Week 3: Explorers: Age of Encounter

There are many great explorers in history, but only the westerners seem to receive the most fame. When I say “explorer”, most people would think “Christopher Columbus!” in the first few seconds.

Another explorer, Vasco da Gama, is credited as the first person to successfully travel from Europe, around Africa, and to Southeast Asia. Some say that he is the one who opened up the maritime trade route between Europe and Asia, and this feat may even compare to present day’s man landing on the moon.

Yes, they are great explorers, but the thing is, these Eurocentric narratives do not shine enough light on the people who helped make it a success; those who passed on the knowledge on how to navigate the seas, those with nautical and astronomical understanding, which are crucial to da Gama’s journey. They are the Arabs or Muslim/Gujju navigators.


Week 2: Benin Bronzes

This week we learned about African art during the Portuguese encounter, and the ivories produced in Sierra Leone. We learned about how the cultures started to influence each others’ art, the artefacts from which we can recreate an account of the past, of what trade was like, when it started. This, I thought, was interesting because in the past I thought of art history as simply trying to find out about each culture’s history, not how they intertwined with each other.

Due to travel and trade, many artefacts that were once made, gifted or exchanged end up in different places in the future (which is present day). When archaeologists and historians find artefacts from the past, they would almost claim it as their own (“finders, keepers”) and store such valuables in museums that are not necessarily the home country’s. Such was the case of the Benin Bronzes. I feel that it is unfair and immature if they were to claim the bronzes as their own, and while it is important to share cultures around the world, it is not very nice for anyone to do that.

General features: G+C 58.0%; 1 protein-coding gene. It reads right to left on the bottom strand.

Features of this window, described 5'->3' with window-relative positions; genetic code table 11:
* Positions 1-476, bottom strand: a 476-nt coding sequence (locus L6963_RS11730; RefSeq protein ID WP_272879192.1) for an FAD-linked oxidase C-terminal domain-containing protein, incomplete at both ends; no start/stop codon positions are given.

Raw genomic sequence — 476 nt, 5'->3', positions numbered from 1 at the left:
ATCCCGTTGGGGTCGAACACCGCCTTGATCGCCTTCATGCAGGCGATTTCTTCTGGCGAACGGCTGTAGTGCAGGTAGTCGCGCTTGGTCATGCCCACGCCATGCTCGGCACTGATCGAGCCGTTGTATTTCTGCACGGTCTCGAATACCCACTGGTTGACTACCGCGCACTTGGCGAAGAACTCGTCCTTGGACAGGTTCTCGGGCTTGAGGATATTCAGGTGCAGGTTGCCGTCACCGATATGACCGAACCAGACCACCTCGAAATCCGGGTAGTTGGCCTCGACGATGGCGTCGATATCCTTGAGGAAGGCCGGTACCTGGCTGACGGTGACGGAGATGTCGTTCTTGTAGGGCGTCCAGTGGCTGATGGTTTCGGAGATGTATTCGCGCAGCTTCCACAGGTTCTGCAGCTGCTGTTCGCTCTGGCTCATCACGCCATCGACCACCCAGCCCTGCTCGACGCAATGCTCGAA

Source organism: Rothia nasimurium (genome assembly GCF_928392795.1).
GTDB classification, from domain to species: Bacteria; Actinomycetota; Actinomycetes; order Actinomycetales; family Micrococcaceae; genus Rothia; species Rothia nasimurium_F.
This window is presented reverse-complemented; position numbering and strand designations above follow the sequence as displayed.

I don’t think that they should necessarily be housed in the home country’s museum, but at least there should be a compromise in terms of ownership(?), since both parties are involved with the artefact somehow. One is the origin, one is the re-discoverer, and both play a big part in the artefact’s history.

Week 1: (sigh) I don’t like art history

because it is boring, narrow, uncultured and masculine.

Though I have to say, that was in the past. People of today have more reason to view art history more favourably because we have grown to be more inclusive and explore global cultures.

Art historians started to acknowledge a world beyond the west, and with everyone being treated increasingly equally, different accounts of history are now less biased as there is a collective, consensual narrative painted by the analysis of people of varying genders and cultures.

I think when we personally find things about art history that we are interested in, be it names, dates, pictures or biographies, it would be easier and more enjoyable for us to engage in art history.